The role of noninvasive cellular imaging in developing cell-based therapies for neurodegenerative disorders

Piotr Walczak, Jeff W.M. Bulte

Research output: Contribution to journalReview articlepeer-review

29 Scopus citations


Stem and progenitor cells from various sources are currently recognized as entities with potential for the treatment of numerous neurodegenerative diseases. It has been observed in many animal models that transplantation of stem cells induces functional improvement. As a result of these findings, the first clinical cell transplantation trials were initiated, including those for Parkinson's disease and cerebral ischemia patients. However, in many patients, although modest improvements have been observed, these improvements were not sufficient to warrant invasive and possibly risky cell therapy. Thus, it is apparent that therapeutic success requires a better understanding of the mechanisms of action and the ability to control these mechanisms that underlie functional improvements, permitting amplification of the therapeutic effect. Considering the complexity of the nervous system, the task of repairing damaged or dysfunctional brain tissue with naïve cellular elements that require spatially and temporally accurate governance may seem daunting. However, the hope for faster and more inclusive progress in this field arises from recent developments in medical biotechnology that offers scientists increasingly sophisticated tools to study and control biological processes. One such technology with great potential for neurotransplantation is noninvasive cellular imaging. This tool allows real-time 'supervision' of grafted cells, as well as monitoring biodistribution and development. In this review, we highlight the current challenges in the field of cell-based therapy for neurodegenerative disorders and outline the role and capabilities of different cellular imaging techniques in addressing those issues.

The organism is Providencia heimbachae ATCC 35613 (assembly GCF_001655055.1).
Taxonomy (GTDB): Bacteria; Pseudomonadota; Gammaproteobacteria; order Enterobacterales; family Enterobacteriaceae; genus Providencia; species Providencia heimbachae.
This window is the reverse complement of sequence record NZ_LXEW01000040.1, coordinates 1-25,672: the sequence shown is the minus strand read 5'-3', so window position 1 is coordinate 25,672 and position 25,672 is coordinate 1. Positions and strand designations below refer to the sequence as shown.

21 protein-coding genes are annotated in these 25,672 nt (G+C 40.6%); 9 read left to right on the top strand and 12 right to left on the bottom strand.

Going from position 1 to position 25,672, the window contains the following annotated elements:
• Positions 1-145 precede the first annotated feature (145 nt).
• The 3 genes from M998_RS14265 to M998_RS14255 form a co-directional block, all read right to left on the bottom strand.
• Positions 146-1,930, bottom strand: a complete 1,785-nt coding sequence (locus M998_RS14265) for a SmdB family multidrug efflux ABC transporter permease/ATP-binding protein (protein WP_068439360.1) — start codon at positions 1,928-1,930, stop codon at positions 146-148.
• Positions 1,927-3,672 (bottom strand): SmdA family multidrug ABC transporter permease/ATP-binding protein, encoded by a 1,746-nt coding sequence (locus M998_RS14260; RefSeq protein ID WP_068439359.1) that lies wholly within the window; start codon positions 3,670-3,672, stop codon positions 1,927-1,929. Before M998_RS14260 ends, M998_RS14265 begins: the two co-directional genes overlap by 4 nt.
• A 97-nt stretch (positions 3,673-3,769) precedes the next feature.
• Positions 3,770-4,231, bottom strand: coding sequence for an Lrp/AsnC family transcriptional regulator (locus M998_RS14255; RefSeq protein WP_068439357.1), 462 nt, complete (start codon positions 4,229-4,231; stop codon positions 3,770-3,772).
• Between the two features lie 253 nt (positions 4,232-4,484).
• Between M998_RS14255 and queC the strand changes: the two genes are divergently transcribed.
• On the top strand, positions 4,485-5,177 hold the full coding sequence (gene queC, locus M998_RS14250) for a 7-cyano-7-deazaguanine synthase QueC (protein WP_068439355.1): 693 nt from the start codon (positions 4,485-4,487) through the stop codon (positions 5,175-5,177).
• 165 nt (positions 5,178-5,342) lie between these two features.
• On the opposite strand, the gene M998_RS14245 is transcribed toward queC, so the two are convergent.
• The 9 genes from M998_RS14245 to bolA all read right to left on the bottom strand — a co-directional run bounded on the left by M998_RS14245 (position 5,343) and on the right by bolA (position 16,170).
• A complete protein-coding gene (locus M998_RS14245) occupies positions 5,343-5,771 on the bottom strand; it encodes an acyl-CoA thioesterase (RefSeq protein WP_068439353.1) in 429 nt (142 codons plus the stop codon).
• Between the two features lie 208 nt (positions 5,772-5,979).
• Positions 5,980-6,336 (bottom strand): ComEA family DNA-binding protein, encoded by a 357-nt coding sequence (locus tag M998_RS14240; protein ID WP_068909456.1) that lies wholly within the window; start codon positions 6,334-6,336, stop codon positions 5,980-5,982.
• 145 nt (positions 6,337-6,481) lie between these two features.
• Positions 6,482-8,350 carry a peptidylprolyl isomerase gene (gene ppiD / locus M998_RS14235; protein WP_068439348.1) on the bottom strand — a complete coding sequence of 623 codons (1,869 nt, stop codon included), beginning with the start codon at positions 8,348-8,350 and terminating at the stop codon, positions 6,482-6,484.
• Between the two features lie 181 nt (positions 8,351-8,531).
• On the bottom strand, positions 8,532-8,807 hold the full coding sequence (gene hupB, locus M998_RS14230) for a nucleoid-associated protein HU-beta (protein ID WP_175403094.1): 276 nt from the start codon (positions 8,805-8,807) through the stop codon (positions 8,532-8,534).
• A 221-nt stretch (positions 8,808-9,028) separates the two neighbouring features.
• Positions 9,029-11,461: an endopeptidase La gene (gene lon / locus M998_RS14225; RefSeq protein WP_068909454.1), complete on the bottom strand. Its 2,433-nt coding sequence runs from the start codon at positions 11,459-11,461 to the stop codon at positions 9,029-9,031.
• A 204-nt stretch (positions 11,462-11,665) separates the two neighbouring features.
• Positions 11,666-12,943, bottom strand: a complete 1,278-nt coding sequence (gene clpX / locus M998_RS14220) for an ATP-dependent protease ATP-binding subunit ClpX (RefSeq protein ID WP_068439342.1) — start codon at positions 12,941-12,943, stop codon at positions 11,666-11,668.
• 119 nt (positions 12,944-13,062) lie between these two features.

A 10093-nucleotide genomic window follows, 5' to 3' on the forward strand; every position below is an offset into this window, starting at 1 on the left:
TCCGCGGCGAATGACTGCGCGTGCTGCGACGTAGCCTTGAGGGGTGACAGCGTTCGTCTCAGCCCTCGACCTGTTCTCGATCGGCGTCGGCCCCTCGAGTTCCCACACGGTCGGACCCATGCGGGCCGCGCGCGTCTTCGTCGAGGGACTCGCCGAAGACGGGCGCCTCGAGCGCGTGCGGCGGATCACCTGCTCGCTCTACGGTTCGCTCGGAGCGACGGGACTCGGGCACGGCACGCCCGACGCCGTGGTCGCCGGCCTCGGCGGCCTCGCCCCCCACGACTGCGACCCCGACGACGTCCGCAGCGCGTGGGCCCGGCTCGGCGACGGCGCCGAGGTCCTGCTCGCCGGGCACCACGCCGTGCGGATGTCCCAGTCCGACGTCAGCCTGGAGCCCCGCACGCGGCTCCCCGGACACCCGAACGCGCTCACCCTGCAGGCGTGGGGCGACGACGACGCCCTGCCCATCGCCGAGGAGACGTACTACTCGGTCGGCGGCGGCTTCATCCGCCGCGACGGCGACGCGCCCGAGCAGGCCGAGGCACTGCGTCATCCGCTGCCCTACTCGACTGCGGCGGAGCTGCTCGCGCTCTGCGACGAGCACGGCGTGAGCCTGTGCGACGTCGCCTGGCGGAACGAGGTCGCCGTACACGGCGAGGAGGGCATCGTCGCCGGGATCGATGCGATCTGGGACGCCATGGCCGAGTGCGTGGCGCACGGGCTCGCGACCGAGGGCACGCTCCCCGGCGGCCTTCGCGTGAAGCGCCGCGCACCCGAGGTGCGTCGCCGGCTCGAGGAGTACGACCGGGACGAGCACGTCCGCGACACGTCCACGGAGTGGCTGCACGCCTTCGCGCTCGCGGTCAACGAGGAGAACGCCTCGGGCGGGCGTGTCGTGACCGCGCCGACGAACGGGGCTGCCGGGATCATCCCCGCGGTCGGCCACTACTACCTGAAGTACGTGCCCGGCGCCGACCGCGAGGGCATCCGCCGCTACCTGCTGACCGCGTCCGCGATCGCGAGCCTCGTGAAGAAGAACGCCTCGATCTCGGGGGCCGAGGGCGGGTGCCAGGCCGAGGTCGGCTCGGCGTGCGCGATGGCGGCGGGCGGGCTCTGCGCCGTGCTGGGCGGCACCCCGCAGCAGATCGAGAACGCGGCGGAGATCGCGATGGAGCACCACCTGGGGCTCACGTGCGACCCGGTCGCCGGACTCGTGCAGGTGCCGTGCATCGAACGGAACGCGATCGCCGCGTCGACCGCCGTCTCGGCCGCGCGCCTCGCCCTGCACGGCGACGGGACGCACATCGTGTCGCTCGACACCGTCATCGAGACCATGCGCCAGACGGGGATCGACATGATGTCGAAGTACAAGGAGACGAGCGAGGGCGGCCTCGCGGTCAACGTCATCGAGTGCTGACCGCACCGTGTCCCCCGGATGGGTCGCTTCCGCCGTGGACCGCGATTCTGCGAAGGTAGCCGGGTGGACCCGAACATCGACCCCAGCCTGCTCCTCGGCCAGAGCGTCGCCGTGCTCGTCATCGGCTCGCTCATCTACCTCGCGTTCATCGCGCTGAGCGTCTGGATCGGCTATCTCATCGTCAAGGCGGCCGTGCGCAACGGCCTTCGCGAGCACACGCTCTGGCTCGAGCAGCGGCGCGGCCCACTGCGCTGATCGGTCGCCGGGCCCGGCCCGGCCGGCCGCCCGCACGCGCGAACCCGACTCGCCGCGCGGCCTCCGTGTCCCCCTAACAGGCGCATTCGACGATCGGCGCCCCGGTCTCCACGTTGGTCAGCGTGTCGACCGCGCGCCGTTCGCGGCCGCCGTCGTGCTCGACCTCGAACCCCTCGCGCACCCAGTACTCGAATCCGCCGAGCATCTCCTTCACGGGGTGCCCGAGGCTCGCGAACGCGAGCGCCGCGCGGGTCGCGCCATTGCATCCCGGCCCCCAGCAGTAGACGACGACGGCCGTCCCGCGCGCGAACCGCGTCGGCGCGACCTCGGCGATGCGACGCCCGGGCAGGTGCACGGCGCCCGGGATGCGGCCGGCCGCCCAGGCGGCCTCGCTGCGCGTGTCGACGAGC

Original languageEnglish (US)
Pages (from-to)306-313
Number of pages8
JournalNeurodegenerative Diseases
Issue number4
StatePublished - Jul 2007


  • Bioluminescence
  • Contrast agents
  • Magnetic resonance imaging
  • Molecular imaging
  • Stem cells, transplantation

ASJC Scopus subject areas

  • Neurology
  • Clinical Neurology


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